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WHY JESUS HAD TO SUFFER AND DIE

Liturgical Colour: 

Luke 9:19-24

One day when Jesus was alone with His Apostles He told them that He must suffer, experience rejection, and eventually be put to death. Jesus was such a wonderful Man, in love with life, His friends and His work. He had every reason to live. Why must He die?

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GOD’S LOVE FOR US - AND OUR LOVE FOR HIM

Liturgical Colour: 

2 Sam. 12:7-10, 13 & Lk. 7:36-8:3

The nature of love is such that it always evokes a response from the beloved. A person cannot remain neutral in the face of love: we respond either by accepting it or by rejecting it and behaving ungratefully.

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THE COMPASSION OF JESUS

Liturgical Colour: 

Lk.7:11-17

How do you respond to the misfortunes of others? In a number of places the Gospel records that Jesus was "moved to the depths of His heart" when He met with individuals or groups of people. Our modern word compassion does not fully convey the deeper meaning of the original Hebrew which expresses heartfelt sympathy and personal empathy with the suffering person. Why was Jesus so moved on this occasion when He met a widow and a crowded funeral procession on their way to the cemetery?

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THE DIVINE LAW OF INCREASE

Liturgical Colour: 

Lk. 9:11-17

With five barley loaves and two fish, Jesus and His disciples fed over 5000 people. After everyone's hunger had been satisfied, the leftovers filled 12 baskets. This means that what they had at the end was more than they had at the beginning. How can that remarkable increase be explained? In terms of logic and reason, it cannot. But there are two things for us to learn from this miracle.

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THE MYSTERY OF THE BLESSED TRINITY AS REVEALED TO US

Liturgical Colour: 

Prov. 8:22-31; Rom. 5:1-5 & Jn. 16:12-15

Every relationship we value involves a revelation of ourselves to another person. Ordinarily, this is a gradual process, becoming deeper as the relationship grows. It can begin before a personal meeting, especially through an individual's works. An artist reveals something of himself in his painting, a musician through the playing of her instrument. We can be impressed by how a son looks after his elderly mother or the dedication a woman brings to her work in a care home.

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IS THE HOLY SPIRIT ACTIVE OR DORMANT IN MY LIFE?

Liturgical Colour: 

Today is Pentecost, the feast day of the Holy Spirit. Let us acknowledge this fact and invite Him into our lives. This is what Our Blessed Lady, the Apostles and the early disciples of Jesus did on that first Pentecost almost 2,000 years ago.

He made His presence felt with a mighty wind that rushed through the room in which they were, and with tongues of fire that rested on each of their heads. For nine days since Ascension Thursday, at Jesus’ request, they had been pleading with Him to come among them. When He did He changed them forever.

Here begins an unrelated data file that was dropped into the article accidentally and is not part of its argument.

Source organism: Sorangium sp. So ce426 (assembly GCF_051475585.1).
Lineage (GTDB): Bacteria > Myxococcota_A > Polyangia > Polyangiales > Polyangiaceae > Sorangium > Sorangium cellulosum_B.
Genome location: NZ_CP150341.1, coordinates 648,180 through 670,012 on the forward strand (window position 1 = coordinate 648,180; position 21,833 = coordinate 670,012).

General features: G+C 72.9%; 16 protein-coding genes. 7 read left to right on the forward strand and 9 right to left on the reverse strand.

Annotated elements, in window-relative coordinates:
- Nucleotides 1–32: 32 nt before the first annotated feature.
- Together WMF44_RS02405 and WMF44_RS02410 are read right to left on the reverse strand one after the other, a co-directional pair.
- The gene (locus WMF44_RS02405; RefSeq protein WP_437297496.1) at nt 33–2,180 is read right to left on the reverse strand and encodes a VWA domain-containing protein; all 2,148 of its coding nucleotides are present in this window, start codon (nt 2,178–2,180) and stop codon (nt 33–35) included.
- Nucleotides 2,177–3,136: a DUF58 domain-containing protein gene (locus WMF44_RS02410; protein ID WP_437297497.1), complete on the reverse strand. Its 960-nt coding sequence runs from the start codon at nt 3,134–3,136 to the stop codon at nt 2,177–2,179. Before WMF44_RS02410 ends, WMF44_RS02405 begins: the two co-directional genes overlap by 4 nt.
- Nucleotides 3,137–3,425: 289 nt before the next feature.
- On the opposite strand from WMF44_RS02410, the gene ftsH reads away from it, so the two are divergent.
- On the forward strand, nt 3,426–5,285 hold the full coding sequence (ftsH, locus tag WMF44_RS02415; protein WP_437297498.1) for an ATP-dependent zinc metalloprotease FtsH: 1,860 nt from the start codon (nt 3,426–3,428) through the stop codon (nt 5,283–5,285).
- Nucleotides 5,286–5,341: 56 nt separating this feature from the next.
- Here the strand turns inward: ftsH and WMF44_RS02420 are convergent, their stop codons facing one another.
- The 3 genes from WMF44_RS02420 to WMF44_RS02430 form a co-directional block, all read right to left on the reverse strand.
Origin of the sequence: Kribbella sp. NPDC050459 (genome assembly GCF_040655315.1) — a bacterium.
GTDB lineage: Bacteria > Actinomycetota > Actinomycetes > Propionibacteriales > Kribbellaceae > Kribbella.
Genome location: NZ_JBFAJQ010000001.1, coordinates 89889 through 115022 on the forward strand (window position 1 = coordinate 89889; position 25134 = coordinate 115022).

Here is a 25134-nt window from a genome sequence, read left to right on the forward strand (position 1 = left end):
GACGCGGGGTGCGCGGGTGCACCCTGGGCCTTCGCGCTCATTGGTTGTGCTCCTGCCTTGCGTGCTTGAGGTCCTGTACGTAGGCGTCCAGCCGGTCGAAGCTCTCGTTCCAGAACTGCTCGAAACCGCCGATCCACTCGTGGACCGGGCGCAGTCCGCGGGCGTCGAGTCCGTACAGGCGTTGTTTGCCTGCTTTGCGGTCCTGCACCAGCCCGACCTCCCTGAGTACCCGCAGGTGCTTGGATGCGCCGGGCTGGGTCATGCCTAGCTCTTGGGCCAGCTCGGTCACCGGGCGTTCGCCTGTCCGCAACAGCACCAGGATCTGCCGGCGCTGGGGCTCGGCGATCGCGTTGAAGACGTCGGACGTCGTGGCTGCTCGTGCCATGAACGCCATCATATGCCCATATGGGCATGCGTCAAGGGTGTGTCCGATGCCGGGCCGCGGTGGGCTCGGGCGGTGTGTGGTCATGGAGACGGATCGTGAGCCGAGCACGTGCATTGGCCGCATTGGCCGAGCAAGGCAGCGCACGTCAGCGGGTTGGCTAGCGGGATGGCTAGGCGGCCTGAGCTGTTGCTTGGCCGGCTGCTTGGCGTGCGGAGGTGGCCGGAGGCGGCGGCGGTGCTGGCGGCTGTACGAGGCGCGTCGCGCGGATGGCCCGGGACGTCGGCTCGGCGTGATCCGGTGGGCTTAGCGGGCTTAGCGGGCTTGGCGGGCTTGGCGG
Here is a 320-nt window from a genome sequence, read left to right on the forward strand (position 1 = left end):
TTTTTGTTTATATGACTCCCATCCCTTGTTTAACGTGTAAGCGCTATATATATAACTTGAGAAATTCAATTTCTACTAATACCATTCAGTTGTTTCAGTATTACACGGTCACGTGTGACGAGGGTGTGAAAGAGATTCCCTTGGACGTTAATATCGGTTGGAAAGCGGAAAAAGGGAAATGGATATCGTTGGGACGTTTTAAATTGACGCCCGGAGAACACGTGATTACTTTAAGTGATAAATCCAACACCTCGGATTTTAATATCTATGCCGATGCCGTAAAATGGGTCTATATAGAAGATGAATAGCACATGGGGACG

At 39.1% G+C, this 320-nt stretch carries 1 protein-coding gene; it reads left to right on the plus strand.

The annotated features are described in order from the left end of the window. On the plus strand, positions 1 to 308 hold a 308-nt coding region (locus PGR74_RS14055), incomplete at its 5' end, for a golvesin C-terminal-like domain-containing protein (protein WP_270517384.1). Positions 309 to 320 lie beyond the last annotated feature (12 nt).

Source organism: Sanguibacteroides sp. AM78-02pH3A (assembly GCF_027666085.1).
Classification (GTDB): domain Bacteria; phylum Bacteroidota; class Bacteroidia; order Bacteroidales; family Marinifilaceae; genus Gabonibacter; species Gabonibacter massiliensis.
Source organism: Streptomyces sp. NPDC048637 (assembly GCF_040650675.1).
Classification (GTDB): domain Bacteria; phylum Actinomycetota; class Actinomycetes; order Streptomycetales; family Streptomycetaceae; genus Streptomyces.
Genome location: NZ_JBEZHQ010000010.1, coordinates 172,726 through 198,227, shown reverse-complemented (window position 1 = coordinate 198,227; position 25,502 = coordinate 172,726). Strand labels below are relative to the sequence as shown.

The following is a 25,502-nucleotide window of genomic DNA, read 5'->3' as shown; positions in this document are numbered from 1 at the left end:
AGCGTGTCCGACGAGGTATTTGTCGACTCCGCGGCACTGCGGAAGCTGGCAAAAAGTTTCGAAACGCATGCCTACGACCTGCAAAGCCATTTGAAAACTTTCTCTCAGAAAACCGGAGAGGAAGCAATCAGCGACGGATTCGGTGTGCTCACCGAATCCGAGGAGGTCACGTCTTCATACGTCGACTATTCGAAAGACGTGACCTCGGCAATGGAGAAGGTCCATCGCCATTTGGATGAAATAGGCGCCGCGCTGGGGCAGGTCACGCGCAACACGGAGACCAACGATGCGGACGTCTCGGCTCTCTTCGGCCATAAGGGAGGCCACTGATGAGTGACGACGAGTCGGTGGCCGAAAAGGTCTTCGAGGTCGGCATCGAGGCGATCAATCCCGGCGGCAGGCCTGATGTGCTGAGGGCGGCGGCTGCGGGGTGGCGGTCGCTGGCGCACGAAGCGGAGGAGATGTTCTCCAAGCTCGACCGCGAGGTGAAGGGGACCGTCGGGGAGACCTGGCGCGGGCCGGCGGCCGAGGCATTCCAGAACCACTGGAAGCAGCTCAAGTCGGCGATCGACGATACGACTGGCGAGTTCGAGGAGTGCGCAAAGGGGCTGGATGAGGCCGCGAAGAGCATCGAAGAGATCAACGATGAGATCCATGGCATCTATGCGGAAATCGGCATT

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ARE WE MAKING OUR LIVES FRUITFUL?

Liturgical Colour: 

Jn. 15:1-8.

All of us have but one life to live and we would all like to make a success of it. This is the message of today's Gospel reading. Jesus compared Himself and His disciples to a grapevine. Within a vine there are branches that bear fruit and those that do not. The barren branches are cut away, gathered into piles and burned. The fruitful branches are nurtured in order to make them more productive.

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BEYOND THE CALL OF DUTY

Liturgical Colour: 

John 10:11-18

This is Good Shepherd Sunday and Vocation Sunday. A little thought can help us to see the connection between the two titles. In today’s Gospel Jesus compares a “hired man” a “good shepherd” - the difference was their level of commitment at the point of crisis. There would come a day in the lonely desert when the flock was threatened by wolves. The hired man would flee in order to save his own life but the good shepherd would stay and, if necessary, die protecting the flock.

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THE PRESENCE OF THE RISEN LORD IN OUR WORLD

Liturgical Colour: 

Acts. 3:13-15, 17-19; 1 Jn.2:1-5 & Lk.24:35-48

In celebrating the Resurrection we marvel, not only at the fact of the event, but also at the transforming effect it had on the disciples. Each time the risen Jesus appeared to His disciples, there was a gradual and predictable pattern of recognition. Initially, on seeing Him they did not recognize Him: they mistook Him for someone else, perhaps a gardener, or a visitor, or even a ghost as in today’s Gospel passage.

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ARE WE READY TO TAKE A GAMBLE?

Liturgical Colour: 

John 20:19-31

The post-resurrection appearance of Jesus to the apostles, with Thomas not present, was the most exciting thing that had ever happened to anyone in the history of the world. They were convinced that Jesus was alive again, that they had actually seen Him with their own eyes, and heard Him with their own ears.

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